DOE-NCI project applies computational power to predict molecular targets for cancer therapies.
The Titan supercomputer and a tool called Starkiller help Stony Brook University-led team simulate key moments in exploding stars.
Models based on advanced statistical theory and machine-learning algorithms aim to predict a disease’s trajectory.
National labs lead the push for operating systems that let applications run at exascale.
A University of Michigan team uses high-performance computing at Oak Ridge to predict how crystals form.
A Princeton-led team uses earthquakes and Oak Ridge’s Titan supercomputer to map the heat engine called Earth.
To handle troves of high-energy physics data, Fermilab researchers and others are turning to high-performance computing labs, academic grids and the commercial cloud.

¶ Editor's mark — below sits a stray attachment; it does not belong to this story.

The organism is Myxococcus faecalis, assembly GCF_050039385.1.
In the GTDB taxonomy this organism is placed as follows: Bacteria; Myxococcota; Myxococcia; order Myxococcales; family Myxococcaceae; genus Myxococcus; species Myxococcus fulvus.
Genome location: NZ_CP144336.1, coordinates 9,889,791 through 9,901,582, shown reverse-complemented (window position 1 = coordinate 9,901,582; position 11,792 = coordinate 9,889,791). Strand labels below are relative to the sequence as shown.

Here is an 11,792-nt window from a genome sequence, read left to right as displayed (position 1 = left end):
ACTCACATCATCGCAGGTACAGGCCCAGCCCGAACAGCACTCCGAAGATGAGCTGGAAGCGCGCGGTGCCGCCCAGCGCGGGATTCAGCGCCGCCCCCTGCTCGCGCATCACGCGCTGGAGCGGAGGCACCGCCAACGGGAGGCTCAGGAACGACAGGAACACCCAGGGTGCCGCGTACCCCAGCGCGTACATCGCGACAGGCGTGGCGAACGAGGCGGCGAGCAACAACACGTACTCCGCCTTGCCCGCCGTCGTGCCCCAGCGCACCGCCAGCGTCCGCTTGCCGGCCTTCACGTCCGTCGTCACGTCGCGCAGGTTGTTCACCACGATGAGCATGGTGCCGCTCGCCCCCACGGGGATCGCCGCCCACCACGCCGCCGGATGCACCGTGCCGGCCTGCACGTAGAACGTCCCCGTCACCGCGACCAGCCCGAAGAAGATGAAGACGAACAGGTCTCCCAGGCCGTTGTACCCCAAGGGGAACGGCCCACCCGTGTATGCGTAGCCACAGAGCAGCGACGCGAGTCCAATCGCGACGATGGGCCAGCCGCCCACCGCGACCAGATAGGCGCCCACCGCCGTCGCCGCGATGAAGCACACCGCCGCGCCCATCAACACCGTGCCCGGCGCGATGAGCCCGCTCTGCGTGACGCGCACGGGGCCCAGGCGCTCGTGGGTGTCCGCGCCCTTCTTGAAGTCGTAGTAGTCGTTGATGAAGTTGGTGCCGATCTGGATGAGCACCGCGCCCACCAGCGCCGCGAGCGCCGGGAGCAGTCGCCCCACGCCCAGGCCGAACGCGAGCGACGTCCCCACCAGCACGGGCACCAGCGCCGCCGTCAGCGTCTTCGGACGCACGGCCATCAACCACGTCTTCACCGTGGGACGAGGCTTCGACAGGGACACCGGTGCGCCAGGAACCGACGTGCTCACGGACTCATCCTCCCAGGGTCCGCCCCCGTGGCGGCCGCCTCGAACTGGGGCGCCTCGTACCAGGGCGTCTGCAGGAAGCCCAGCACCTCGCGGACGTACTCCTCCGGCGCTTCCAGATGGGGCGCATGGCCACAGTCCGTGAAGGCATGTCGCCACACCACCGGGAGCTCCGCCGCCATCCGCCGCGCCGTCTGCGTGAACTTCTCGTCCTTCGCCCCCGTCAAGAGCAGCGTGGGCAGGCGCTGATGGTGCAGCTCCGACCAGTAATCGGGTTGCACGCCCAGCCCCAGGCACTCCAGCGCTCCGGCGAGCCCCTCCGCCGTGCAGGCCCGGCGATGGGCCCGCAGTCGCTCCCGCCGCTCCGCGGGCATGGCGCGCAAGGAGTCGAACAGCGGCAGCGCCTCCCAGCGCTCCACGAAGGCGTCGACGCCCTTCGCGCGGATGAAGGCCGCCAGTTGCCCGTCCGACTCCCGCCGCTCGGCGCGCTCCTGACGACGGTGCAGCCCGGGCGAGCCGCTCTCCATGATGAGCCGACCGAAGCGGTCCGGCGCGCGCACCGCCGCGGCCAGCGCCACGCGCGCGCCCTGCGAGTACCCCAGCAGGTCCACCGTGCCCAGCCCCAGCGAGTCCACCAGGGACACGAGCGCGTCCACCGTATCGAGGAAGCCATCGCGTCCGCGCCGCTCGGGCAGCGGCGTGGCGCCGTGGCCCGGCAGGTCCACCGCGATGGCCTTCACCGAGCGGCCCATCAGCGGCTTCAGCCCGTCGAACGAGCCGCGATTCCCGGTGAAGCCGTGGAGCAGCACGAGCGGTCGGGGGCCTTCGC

An Oak Ridge-led pilot project is devising automated computational tools to collect key data from medical records and deliver the right cancer treatment at the right time.
High-performance computing informs predictions on subsurface carbon dioxide, water resources systems and oil and gas production.
The Department of Energy collaborates with the National Cancer Institute to apply supercomputing number-crunching power to cancer research.